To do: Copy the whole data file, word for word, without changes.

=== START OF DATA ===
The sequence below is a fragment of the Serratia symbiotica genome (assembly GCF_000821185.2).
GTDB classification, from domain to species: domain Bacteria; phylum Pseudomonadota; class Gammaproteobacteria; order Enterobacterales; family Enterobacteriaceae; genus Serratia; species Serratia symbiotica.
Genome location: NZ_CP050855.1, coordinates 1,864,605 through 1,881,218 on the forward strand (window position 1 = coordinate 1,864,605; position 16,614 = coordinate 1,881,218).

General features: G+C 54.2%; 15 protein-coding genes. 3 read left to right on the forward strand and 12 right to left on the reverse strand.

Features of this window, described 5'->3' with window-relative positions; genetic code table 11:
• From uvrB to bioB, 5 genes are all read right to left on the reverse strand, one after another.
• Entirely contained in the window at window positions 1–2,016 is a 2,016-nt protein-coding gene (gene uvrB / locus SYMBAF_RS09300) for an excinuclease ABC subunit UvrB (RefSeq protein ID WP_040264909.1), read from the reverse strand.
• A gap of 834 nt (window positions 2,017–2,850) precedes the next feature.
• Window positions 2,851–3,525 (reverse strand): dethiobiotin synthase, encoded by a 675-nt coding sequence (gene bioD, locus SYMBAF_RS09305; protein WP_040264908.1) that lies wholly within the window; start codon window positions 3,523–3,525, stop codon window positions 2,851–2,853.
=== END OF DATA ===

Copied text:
The sequence below is a fragment of the Serratia symbiotica genome (assembly GCF_000821185.2).
GTDB classification, from domain to species: domain Bacteria; phylum Pseudomonadota; class Gammaproteobacteria; order Enterobacterales; family Enterobacteriaceae; genus Serratia; species Serratia symbiotica.
Genome location: NZ_CP050855.1, coordinates 1,864,605 through 1,881,218 on the forward strand (window position 1 = coordinate 1,864,605; position 16,614 = coordinate 1,881,218).

General features: G+C 54.2%; 15 protein-coding genes. 3 read left to right on the forward strand and 12 right to left on the reverse strand.

Features of this window, described 5'->3' with window-relative positions; genetic code table 11:
• From uvrB to bioB, 5 genes are all read right to left on the reverse strand, one after another.
• Entirely contained in the window at window positions 1–2,016 is a 2,016-nt protein-coding gene (gene uvrB / locus SYMBAF_RS09300) for an excinuclease ABC subunit UvrB (RefSeq protein ID WP_040264909.1), read from the reverse strand.
• A gap of 834 nt (window positions 2,017–2,850) precedes the next feature.
• Window positions 2,851–3,525 (reverse strand): dethiobiotin synthase, encoded by a 675-nt coding sequence (gene bioD, locus SYMBAF_RS09305; protein WP_040264908.1) that lies wholly within the window; start codon window positions 3,523–3,525, stop codon window positions 2,851–2,853.